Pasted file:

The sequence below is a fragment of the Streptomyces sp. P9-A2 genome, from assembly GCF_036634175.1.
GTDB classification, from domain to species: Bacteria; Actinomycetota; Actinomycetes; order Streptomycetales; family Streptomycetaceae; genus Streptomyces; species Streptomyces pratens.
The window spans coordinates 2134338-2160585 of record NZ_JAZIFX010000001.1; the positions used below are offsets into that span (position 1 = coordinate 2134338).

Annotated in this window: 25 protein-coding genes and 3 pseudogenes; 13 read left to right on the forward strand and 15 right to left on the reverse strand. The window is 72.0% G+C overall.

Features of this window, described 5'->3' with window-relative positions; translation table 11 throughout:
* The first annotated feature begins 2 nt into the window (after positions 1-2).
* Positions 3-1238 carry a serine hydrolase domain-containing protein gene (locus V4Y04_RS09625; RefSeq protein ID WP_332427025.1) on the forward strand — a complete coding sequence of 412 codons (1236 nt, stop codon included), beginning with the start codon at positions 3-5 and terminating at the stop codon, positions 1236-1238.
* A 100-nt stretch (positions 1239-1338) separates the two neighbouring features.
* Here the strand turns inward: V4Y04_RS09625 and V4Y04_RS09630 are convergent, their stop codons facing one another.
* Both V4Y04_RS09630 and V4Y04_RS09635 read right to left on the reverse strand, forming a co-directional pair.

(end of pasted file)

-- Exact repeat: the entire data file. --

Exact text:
The sequence below is a fragment of the Streptomyces sp. P9-A2 genome, from assembly GCF_036634175.1.
GTDB classification, from domain to species: Bacteria; Actinomycetota; Actinomycetes; order Streptomycetales; family Streptomycetaceae; genus Streptomyces; species Streptomyces pratens.
The window spans coordinates 2134338-2160585 of record NZ_JAZIFX010000001.1; the positions used below are offsets into that span (position 1 = coordinate 2134338).

Annotated in this window: 25 protein-coding genes and 3 pseudogenes; 13 read left to right on the forward strand and 15 right to left on the reverse strand. The window is 72.0% G+C overall.

Features of this window, described 5'->3' with window-relative positions; translation table 11 throughout:
* The first annotated feature begins 2 nt into the window (after positions 1-2).
* Positions 3-1238 carry a serine hydrolase domain-containing protein gene (locus V4Y04_RS09625; RefSeq protein ID WP_332427025.1) on the forward strand — a complete coding sequence of 412 codons (1236 nt, stop codon included), beginning with the start codon at positions 3-5 and terminating at the stop codon, positions 1236-1238.
* A 100-nt stretch (positions 1239-1338) separates the two neighbouring features.
* Here the strand turns inward: V4Y04_RS09625 and V4Y04_RS09630 are convergent, their stop codons facing one another.
* Both V4Y04_RS09630 and V4Y04_RS09635 read right to left on the reverse strand, forming a co-directional pair.